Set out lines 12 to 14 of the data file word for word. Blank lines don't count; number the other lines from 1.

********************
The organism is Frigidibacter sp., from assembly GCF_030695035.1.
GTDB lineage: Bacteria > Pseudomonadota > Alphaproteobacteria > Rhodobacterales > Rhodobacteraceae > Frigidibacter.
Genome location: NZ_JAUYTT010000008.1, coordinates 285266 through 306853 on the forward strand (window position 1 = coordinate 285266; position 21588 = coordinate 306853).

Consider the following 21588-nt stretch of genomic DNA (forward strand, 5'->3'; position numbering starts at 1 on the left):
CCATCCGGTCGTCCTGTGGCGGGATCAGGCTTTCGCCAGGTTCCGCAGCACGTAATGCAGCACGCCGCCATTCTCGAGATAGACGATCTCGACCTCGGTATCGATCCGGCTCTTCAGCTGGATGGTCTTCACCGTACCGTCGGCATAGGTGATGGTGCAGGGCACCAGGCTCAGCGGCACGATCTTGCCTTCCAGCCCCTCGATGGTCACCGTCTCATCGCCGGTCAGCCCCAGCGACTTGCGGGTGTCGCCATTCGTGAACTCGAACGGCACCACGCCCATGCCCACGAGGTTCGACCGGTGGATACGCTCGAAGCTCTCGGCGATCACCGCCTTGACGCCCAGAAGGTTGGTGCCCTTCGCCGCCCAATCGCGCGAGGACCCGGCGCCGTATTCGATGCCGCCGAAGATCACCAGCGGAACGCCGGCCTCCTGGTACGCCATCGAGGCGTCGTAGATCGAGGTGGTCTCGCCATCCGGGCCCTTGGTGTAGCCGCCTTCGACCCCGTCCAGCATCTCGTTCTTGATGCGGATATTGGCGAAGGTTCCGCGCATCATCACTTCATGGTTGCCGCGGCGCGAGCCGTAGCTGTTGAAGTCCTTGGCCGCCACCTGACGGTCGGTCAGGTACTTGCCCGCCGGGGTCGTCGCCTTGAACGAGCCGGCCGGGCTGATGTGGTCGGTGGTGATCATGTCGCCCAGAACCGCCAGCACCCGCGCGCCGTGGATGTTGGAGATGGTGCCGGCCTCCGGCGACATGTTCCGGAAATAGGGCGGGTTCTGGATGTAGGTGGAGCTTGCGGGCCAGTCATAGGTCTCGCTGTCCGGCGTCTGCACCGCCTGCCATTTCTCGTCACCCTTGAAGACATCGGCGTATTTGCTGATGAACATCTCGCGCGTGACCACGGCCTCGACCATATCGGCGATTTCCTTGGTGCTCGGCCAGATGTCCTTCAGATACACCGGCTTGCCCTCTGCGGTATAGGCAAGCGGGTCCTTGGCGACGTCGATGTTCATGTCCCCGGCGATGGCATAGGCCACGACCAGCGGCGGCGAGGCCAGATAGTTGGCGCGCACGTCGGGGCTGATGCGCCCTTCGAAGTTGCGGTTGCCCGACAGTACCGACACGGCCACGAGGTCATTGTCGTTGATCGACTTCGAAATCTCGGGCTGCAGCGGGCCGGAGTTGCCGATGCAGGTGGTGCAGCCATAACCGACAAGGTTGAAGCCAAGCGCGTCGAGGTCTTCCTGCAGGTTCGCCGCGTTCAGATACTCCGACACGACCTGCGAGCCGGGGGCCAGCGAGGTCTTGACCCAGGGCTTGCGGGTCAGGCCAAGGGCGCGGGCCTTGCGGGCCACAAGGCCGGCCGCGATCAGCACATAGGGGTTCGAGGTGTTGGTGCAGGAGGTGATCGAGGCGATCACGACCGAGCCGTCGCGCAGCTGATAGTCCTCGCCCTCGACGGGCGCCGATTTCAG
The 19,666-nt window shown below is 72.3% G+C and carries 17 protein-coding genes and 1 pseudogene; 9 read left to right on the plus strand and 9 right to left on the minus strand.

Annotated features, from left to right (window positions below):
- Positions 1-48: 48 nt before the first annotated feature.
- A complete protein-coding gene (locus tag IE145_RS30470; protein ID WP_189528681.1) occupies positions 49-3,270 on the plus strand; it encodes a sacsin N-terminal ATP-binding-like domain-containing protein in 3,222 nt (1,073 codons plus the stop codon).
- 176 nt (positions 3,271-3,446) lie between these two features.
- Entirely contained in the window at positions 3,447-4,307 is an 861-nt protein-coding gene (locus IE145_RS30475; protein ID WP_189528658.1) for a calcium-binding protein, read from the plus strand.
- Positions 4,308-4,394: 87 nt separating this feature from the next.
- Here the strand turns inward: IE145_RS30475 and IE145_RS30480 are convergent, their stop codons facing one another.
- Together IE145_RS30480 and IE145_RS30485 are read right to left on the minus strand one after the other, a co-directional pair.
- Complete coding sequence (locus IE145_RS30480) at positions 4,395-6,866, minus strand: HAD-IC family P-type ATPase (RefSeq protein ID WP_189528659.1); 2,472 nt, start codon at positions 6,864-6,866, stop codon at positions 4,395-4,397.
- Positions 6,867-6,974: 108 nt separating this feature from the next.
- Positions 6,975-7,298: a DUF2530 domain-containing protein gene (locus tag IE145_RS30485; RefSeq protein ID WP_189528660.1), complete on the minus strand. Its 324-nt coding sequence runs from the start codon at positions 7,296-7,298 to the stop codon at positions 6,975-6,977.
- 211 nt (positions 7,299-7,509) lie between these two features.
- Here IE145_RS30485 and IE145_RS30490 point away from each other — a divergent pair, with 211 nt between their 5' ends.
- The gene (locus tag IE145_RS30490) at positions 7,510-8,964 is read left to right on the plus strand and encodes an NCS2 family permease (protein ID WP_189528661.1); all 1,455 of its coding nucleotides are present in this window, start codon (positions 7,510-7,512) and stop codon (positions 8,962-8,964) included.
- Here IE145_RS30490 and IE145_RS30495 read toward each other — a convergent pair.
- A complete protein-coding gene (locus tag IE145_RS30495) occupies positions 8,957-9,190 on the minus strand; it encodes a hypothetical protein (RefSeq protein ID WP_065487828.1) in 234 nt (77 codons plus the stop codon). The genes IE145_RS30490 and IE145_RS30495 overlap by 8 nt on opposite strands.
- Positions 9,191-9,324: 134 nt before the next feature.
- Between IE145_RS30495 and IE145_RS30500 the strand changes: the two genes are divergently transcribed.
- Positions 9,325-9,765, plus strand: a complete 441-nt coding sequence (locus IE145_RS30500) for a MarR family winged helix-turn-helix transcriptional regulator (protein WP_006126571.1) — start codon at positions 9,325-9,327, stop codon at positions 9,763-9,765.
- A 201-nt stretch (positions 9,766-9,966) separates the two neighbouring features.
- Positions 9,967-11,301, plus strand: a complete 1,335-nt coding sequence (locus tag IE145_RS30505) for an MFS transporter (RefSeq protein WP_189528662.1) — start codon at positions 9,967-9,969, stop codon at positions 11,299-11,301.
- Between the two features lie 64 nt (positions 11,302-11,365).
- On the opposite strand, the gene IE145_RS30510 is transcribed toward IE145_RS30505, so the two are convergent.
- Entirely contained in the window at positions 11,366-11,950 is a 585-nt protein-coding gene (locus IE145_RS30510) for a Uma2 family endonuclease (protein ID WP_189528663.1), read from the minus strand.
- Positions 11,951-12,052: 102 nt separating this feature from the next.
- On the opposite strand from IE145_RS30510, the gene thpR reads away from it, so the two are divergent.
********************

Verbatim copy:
- Positions 4,308-4,394: 87 nt separating this feature from the next.
- Here the strand turns inward: IE145_RS30475 and IE145_RS30480 are convergent, their stop codons facing one another.
- Together IE145_RS30480 and IE145_RS30485 are read right to left on the minus strand one after the other, a co-directional pair.